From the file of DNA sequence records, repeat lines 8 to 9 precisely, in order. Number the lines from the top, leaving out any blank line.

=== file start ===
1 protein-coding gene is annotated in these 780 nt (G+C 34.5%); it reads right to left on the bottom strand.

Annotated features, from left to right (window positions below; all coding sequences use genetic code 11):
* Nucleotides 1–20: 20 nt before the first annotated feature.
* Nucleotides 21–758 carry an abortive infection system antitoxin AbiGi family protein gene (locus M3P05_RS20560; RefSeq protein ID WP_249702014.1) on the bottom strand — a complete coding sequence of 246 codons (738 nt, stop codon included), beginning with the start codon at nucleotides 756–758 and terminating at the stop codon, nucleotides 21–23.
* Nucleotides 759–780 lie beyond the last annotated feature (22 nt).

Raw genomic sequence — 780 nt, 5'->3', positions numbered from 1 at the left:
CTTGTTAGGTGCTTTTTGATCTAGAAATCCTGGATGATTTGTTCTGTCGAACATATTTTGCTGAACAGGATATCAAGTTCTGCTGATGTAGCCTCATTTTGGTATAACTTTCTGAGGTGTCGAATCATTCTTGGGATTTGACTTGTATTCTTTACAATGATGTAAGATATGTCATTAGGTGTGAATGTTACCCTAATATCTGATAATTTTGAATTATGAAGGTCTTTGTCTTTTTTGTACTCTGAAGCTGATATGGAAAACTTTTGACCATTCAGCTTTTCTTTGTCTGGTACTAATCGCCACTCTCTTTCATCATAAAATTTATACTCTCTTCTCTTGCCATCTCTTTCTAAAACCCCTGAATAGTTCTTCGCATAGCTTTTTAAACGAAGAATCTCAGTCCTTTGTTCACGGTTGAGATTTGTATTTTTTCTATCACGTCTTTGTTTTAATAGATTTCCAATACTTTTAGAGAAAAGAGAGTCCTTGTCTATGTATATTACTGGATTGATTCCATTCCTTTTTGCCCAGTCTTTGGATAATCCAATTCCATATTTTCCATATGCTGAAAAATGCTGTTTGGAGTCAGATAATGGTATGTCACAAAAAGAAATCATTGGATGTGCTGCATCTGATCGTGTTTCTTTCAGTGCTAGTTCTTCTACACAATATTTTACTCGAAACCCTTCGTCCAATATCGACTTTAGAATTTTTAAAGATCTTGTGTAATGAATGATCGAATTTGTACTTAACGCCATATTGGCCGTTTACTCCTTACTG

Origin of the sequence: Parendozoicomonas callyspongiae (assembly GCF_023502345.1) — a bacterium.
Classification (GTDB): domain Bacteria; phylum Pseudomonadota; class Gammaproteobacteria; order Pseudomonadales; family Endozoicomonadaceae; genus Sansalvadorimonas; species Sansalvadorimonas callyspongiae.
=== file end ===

Origin of the sequence: Parendozoicomonas callyspongiae (assembly GCF_023502345.1) — a bacterium.
Classification (GTDB): domain Bacteria; phylum Pseudomonadota; class Gammaproteobacteria; order Pseudomonadales; family Endozoicomonadaceae; genus Sansalvadorimonas; species Sansalvadorimonas callyspongiae.